Risk Factors

People who develop vascular dementia often have a history of certain conditions:

In particular, if an individual has a history of multiple strokes, the risk of developing vascular dementia increases with the number of strokes experienced over time.

Other factors that may increase your risk include if you are a smoker, a male, of African American descent, if you have had Atrial Fibrillation, or have a family history of vascular dementia.


As with Alzheimer's disease, a complete diagnostic workup should be performed in order to rule out other possible causes of the person's symptoms. Vascular dementia is usually identified through imaging procedures, which can reveal strokes and narrowed or blocked arteries. Neuropsychological tests might also be conducted to determine the nature and extent of cognitive impairment.


Doctors often prescribe patients with vascular dementia the same medications that are used to treat Alzheimer's. This may include both a cholinesterase inhibitor (Aricept, Exelon, or Razadyne) and Namenda.

No drugs have been approved by the FDA specifically to treat vascular dementia, but medications approved to treat Alzheimer's sometimes help.

Managing cardiovascular problems through medication and/or lifestyle changes may also help slow the worsening of vascular dementia symptoms. It's critical to monitor blood pressure, pulse, cholesterol, blood sugar, and weight, all of which impact brain health and the ease of blood flow to the brain.

Behavior management strategies are also useful for handling the challenging behaviors that sometimes accompany vascular dementia.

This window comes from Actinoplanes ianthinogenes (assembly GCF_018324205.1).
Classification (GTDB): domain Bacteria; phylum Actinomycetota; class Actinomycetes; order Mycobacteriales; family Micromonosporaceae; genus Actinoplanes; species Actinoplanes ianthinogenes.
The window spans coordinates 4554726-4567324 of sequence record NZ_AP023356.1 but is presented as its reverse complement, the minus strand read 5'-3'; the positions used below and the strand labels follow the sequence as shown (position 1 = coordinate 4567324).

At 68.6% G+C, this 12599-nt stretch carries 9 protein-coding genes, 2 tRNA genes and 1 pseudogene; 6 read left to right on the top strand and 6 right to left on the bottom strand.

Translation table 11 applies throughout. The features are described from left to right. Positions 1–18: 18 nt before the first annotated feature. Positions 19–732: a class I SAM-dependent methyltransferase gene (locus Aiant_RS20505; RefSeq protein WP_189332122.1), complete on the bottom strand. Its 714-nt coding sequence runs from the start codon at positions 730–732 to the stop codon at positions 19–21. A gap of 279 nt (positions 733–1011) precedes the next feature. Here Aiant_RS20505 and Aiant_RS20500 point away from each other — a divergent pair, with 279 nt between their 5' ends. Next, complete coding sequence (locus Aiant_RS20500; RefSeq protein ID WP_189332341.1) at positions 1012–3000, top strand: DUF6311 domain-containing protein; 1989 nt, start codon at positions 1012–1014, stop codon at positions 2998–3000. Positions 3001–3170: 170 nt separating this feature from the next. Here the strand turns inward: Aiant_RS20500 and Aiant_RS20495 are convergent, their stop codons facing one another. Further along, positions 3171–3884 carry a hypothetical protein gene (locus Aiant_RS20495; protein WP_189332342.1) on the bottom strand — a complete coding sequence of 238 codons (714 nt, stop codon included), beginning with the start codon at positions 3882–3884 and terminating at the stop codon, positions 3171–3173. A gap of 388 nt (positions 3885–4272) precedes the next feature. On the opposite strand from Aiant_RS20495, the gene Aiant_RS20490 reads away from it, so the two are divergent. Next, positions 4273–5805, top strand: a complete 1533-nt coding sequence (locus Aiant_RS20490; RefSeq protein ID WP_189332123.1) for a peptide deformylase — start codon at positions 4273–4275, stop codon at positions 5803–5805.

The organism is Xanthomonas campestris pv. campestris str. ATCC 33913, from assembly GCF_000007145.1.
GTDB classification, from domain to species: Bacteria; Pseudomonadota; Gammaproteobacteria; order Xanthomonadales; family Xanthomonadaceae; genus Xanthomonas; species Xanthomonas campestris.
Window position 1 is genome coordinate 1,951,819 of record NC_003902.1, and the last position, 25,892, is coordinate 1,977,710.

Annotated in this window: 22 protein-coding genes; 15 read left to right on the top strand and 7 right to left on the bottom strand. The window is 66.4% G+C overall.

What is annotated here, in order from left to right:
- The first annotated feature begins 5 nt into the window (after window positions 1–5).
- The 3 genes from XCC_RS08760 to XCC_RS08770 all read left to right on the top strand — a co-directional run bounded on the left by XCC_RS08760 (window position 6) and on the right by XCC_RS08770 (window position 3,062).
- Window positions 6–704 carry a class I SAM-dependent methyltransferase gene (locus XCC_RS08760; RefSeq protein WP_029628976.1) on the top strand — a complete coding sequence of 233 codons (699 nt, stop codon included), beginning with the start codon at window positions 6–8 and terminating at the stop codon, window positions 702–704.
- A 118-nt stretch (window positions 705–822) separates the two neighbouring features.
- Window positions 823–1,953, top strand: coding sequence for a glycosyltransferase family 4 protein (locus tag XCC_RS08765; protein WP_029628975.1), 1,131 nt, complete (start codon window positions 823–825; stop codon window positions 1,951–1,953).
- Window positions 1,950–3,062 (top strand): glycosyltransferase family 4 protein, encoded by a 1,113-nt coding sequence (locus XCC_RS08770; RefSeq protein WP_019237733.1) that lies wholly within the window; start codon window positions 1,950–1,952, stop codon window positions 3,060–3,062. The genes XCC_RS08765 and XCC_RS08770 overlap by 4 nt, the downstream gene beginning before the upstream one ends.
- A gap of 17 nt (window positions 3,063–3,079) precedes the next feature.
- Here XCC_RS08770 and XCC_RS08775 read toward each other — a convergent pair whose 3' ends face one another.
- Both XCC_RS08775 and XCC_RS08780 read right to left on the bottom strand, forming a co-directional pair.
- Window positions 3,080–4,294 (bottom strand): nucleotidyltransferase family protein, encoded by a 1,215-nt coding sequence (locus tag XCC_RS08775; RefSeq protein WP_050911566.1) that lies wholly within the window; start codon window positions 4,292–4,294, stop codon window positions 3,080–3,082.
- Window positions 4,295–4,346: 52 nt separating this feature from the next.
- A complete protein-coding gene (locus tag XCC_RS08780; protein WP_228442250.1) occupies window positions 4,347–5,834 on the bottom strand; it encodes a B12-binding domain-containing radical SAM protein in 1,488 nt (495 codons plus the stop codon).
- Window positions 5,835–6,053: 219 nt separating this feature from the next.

Currently, there is no cure for vascular dementia. If the dementia was caused by multiple strokes, the person may get worse in a step-wise progression, where stable periods are interrupted by sudden downward episodes.

Life expectancy for someone with vascular dementia is highly individual and depends on the nature of the cardiovascular problems that are causing dementia, along with the person's age and other medical conditions.

A Word From Verywell

Vascular dementia results from impaired blood flow to the brain and is the second most common type of dementia after Alzheimer's disease. A host of cognitive and neurological impairments accompany vascular dementia, including memory impairment and trouble with coordination such as walking and balancing. It is best to consult a doctor or healthcare professional (or accompany a loved one to the doctor if you suspect they are at risk) to rule out other similar conditions. Though there is no cure, there are treatment options and ways to manage.

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Article Sources

  • Alzheimer's Association. Vascular Dementia. 

  • American Psychiatric Association (2013). Diagnostic and statistical manual of mental disorders (DSM-5). Washington, DC: .
  • Plassman, B. L., Langa, K. M., Fisher, G. G., Heeringa, S. G., Weir, D. R., Ofstedal, M. B., et al. (2007). Prevalence of dementia in the United States: The aging, demographics, and memory study. Neuroepidemiology, 29, 125-132.
  • UC Memory Disorders Center. Vascular Cognitive Impairment.